Glutathione-Mediated Neuroprotection Against Methylmercury Neurotoxicity in Cortical Culture is Dependent on MRP1

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6 p.

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doi: 10.1016/j.neuro.2012.03.004


Methylmercury (MeHg) exposure at high concentrations poses significant neurotoxic threat to humans worldwide. The present study investigated the mechanisms of glutathione-mediated attenuation of MeHg neurotoxicity in primary cortical culture. MeHg (5 μM) caused depletion of mono- and disulfide glutathione in neuronal, glial and mixed cultures. Supplementation with exogenous glutathione, specifically glutathione monoethyl ester (GSHME) protected against the MeHg induced neuronal death. MeHg caused increased reactive oxygen species (ROS) formation measured by dichlorodihydrofluorescein (DCF) fluorescence with an early increase at 30 min and a late increase at 6 h. This oxidative stress was prevented by the presence of either GSHME or the free radical scavenger, trolox. While trolox was capable of quenching the ROS, it showed no neuroprotection. Exposure to MeHg at subtoxic concentrations (3 μM) caused an increase in system xc mediated 14C-cystine uptake that was blocked by the protein synthesis inhibitor, cycloheximide (CHX). Interestingly, blockade of the early ROS burst prevented the functional upregulation of system xc. Inhibition of multidrug resistance protein-1 (MRP1) potentiated MeHg neurotoxicity and increased cellular MeHg. Taken together, these data suggest glutathione offers neuroprotection against MeHg toxicity in a manner dependent on MRP1-mediated efflux.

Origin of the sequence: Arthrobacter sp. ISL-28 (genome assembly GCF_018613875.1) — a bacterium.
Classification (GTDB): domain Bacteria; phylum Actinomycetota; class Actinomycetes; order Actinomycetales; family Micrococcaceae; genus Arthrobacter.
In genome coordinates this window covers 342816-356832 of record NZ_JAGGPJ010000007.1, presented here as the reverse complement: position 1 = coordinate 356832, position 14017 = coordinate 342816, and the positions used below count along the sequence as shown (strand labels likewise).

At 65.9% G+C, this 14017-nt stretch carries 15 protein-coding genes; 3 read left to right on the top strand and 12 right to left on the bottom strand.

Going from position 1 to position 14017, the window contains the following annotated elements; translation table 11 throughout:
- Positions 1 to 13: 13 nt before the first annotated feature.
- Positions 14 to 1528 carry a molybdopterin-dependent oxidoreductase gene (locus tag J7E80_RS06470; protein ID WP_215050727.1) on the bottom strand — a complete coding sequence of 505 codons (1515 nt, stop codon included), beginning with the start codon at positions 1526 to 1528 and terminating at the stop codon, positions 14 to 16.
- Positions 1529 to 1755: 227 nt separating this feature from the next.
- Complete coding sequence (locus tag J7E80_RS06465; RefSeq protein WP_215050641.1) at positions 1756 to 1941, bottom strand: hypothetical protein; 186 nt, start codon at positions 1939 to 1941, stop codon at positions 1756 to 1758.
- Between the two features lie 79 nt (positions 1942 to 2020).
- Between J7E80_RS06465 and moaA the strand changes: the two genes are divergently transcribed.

NeuroToxicology, Vol. 33, No. 3 (June 2012): 476-481. DOI.